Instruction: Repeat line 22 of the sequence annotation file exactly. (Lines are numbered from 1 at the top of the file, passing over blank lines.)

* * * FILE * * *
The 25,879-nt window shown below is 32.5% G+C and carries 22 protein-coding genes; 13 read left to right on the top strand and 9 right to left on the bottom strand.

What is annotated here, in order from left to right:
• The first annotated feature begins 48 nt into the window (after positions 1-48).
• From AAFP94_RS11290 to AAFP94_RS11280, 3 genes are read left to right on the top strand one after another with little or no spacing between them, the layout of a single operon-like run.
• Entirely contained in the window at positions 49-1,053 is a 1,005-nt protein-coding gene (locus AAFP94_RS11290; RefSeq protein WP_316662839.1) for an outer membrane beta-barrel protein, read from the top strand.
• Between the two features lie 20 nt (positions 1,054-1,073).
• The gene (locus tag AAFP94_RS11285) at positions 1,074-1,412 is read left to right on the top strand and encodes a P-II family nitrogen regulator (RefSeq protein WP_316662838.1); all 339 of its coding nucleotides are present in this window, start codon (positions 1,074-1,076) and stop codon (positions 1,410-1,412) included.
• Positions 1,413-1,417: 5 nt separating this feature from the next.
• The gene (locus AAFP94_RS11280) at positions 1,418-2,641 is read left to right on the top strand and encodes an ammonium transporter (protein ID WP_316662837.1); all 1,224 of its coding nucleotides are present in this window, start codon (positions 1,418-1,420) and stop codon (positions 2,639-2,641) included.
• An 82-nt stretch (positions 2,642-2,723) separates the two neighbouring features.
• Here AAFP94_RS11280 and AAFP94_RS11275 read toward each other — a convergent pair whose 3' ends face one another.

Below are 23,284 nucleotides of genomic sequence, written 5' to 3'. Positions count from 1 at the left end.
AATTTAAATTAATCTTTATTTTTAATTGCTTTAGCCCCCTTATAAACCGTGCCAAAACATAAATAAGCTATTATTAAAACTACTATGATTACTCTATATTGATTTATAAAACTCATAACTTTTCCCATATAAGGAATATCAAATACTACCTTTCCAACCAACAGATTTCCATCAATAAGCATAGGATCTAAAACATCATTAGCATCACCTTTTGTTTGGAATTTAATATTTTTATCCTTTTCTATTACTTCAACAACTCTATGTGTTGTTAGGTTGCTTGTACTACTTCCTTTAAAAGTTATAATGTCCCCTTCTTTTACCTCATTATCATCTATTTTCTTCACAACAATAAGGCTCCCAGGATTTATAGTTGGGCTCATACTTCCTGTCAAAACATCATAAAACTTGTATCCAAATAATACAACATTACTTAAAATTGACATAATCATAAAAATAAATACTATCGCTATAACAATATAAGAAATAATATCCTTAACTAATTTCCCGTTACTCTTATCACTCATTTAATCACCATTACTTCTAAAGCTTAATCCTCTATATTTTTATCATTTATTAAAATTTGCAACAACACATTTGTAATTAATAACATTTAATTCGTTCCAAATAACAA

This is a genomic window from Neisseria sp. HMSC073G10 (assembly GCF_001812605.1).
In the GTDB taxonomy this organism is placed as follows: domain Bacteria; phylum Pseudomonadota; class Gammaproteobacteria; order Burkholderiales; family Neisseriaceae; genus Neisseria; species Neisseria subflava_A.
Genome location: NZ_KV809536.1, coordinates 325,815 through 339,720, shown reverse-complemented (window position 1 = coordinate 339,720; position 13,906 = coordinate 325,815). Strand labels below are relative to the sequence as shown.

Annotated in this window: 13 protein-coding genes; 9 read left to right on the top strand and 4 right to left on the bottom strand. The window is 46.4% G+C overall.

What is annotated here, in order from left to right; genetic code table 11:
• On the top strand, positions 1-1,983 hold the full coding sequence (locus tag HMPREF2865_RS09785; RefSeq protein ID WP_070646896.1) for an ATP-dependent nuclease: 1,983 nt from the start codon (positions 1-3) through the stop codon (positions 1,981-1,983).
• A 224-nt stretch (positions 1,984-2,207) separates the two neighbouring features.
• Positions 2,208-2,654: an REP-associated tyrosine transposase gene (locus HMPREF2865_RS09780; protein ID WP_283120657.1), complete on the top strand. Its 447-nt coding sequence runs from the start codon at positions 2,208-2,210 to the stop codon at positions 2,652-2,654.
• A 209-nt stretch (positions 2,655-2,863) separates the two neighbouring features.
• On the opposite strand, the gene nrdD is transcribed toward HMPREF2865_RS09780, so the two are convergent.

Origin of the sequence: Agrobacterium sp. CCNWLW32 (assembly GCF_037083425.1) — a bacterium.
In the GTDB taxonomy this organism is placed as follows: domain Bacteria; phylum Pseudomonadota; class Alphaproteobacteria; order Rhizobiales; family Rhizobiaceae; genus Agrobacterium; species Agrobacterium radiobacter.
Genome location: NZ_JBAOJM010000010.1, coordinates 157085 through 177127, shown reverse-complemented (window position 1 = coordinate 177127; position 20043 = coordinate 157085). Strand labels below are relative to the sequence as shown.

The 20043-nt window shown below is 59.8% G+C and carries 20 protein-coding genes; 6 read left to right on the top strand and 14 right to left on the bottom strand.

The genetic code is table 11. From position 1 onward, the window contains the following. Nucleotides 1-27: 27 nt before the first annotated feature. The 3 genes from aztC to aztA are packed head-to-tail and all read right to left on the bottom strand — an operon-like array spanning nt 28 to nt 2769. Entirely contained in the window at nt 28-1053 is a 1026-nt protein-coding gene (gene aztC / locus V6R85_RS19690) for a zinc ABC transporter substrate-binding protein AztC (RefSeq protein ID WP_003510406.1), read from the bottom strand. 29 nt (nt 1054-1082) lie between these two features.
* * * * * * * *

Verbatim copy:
• A 209-nt stretch (positions 2,655-2,863) separates the two neighbouring features.